New Year’s is one of my favorite holidays. It not only speaks to my inner overachiever, but it plays into my sense of self-loathing! Seriously, though, I make resolutions for myself throughout the year–there’s always something that can and ought to be improved upon, some new skill I’d like to acquire, or some magical change I’d like to make–but on New Year’s, it’s culturally sanctioned. When the calendar changes, we change. That’s the idea, anyway.
Now, you might be thinking that no one really follows through with resolutions past, say, February, but I do. One year I resolved to eat (on average) seven servings of fruit and vegetables per day. That one lasted through the summer. One year I resolved to try as many new foods as possible and to revisit foods I thought I didn’t like. I blogged about that one, to try to keep myself honest. That lasted a solid ten months (the holidays, which for me begin on my October birthday, always trip me up). One year I resolved to get involved in the theater and spent the next five years constantly in or working on the crew of a play.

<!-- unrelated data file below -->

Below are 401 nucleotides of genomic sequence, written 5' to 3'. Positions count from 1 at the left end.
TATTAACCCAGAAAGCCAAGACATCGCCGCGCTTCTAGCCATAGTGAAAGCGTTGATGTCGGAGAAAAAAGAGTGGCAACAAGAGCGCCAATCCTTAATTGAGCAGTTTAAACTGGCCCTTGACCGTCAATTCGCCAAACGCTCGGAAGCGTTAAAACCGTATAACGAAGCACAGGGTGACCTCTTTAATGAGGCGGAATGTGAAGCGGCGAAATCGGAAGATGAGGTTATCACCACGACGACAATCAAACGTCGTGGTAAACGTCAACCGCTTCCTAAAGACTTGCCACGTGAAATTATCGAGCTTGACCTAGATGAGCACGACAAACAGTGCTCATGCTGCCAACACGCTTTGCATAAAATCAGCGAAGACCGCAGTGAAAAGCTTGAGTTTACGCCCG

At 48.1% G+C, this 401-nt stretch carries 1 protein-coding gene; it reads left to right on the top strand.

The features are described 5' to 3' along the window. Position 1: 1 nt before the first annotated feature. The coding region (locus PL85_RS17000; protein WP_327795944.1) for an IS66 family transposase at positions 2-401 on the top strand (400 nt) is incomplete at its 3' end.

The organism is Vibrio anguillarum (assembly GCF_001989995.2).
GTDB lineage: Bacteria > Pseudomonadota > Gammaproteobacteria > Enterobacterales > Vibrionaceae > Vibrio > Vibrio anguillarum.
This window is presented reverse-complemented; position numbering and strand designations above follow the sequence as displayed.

Every year, I come up with literally hundreds of things I’d like to change, but I’ve found that the only way I can follow through and feel successful is to focus on one item, and it can’t be anything I have to do every day because if I miss one, I feel like I failed and am apt to give up entirely. (Note how my fruit and veg resolution included the phrase on average–there’s built-in amnesty and a chance to play catch-up). It also shouldn’t be too specific. If I say I’ll lose 15 pounds and I only lose 12, I feel like a failure. If I say I’ll run three times a week and I get a long-running cold: failure. Continue reading “Keep Moving Forward”